The Big Secret of 'Breaking Bad': Walter White Was Always a Bad Guy

As the first part of the final season comes to a close, one truth is increasingly clear: Walter was never good to begin with.

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AMC

If the first four seasons of Breaking Bad were about how bad Walter could get, the AMC drama's fifth season—which comes to its midseason finale on Sunday night—has been about who he can take down with him. In last week's "Say My Name," Walter warns Jesse that "being the best at something is a very rare thing." But at this point in the series, the list of things Walter's "the best at" is pretty long: betraying his partners, lying to his friends, and—of course—making the country's finest crystal meth. Walter doesn't care what he's the best at; he just wants to be the best. And if anyone ever questions his credentials, he has the stacks of dirty money and the 99.1-percent pure product to prove it.

It's fitting that Breaking Bad, a show built on chemistry, is so precise about its numbers. It's a quality that makes the show unique within the AMC lineup. By contrast, Mad Men is deliberately vague about exactly how much money Don Draper has squirreled away, and The Walking Dead seems to take a certain perverse pleasure in withholding key data about the zombie outbreak.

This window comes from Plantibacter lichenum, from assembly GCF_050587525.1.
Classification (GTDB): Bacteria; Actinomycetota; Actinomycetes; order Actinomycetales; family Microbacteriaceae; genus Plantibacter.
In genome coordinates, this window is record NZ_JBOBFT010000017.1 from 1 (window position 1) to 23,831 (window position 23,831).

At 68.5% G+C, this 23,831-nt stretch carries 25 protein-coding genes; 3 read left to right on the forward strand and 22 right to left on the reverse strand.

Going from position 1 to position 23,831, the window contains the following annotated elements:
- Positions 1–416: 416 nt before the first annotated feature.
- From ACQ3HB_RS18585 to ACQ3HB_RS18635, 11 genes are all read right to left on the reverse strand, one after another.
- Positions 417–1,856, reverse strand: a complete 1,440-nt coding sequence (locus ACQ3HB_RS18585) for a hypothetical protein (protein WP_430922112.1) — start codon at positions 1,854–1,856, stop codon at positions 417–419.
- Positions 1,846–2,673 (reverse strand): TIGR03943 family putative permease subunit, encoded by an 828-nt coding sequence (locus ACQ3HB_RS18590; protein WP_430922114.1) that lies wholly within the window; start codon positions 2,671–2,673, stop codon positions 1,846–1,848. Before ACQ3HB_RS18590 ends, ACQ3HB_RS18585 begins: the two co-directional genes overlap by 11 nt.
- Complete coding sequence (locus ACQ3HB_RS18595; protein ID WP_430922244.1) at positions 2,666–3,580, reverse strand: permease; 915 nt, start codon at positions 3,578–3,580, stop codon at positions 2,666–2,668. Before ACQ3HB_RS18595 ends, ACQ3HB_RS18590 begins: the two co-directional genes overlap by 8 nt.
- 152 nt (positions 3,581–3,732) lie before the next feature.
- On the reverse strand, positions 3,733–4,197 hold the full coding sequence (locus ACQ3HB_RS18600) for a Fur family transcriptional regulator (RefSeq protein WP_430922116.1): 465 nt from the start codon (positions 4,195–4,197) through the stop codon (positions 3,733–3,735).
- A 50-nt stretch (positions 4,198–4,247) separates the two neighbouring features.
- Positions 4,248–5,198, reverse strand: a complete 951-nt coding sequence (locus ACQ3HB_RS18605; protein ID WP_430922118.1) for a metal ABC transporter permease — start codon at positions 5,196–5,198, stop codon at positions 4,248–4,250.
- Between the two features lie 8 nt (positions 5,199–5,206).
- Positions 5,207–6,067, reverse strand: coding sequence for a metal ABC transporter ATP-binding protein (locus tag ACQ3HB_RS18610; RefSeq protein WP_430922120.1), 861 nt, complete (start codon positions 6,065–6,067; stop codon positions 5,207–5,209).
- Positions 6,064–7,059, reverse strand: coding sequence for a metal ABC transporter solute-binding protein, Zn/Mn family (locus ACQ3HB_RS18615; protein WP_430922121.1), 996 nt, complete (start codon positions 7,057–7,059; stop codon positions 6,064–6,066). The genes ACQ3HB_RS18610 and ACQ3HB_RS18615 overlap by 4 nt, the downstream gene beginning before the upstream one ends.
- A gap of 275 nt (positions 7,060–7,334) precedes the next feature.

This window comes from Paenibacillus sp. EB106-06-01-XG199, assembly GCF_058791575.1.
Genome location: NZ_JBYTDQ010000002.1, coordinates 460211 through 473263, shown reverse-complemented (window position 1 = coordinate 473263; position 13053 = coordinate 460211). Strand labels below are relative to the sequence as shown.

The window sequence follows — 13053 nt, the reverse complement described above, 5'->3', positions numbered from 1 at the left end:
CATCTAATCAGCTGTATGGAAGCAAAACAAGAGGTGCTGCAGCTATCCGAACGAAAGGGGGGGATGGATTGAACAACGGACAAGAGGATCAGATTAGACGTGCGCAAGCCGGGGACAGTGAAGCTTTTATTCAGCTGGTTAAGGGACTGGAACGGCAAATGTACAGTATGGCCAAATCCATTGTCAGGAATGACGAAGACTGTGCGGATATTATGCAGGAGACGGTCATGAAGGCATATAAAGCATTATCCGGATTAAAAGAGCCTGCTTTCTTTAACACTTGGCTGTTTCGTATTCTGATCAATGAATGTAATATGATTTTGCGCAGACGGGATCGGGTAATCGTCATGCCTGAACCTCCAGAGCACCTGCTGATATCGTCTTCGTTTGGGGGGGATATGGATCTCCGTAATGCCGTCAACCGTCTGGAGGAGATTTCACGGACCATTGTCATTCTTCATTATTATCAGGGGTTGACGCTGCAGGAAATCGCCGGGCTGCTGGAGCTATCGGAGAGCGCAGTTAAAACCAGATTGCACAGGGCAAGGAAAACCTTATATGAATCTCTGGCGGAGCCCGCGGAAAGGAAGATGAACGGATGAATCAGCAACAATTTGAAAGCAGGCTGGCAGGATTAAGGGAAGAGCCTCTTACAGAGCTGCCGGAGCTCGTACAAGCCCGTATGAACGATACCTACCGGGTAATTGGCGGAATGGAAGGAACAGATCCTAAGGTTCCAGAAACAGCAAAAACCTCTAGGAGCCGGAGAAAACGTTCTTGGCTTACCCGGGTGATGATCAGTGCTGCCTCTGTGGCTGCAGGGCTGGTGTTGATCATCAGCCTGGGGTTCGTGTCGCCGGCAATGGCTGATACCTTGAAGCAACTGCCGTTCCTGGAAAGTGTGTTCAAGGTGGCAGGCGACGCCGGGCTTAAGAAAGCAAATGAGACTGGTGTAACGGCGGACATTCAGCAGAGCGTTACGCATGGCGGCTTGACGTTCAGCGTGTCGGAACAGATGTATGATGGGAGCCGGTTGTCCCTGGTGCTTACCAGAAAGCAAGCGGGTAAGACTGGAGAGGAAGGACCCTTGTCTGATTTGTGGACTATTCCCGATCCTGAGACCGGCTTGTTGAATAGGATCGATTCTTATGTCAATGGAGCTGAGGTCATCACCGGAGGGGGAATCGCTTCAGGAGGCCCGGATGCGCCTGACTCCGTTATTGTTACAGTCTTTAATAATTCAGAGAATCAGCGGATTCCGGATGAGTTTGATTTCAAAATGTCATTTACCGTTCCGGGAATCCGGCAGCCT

Breaking Bad always tells us exactly how much each of its characters stand to gain (and, inevitably, lose). The gang's first meth batch this season earned Walter, Jesse, and Mike $367,000 each—until the cuts earned by Saul, the underlings, and Mike's "legacy costs" eroded the number to $137,000. When cooked, the methylamine stolen from the train in this season's "Dead Freight" episode would be worth $300 million—but Mike and Jesse opt to cash out by selling their shares for $5 million each, and urge Walt to do the same. And when Walter complains about the tens of millions that Mike and Jesse stand to lose in the following episode, "Buyout," Jesse turns Walter's numbers back on him: "I know for a fact all you needed was $737,000, because you worked it out, like, mathematically."

Breaking Bad has been known to hide messages in its episode titles. When put together, the titles of the first, fourth, tenth, and 13th episodes of Breaking Bad's second season spell out "737 down over ABQ," which turned out to be the resolution of the season's central mystery. But if those episode titles served as the literal Rosetta stone for that season, the episode titles of Breaking Bad's fifth season serve a more symbolic purpose. "Live Free or Die," "Hazard Pay," and "Buyout" are oblique references to the primary motivator in Walter's life: money.

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Scott Meslow is entertainment editor at TheWeek.com.

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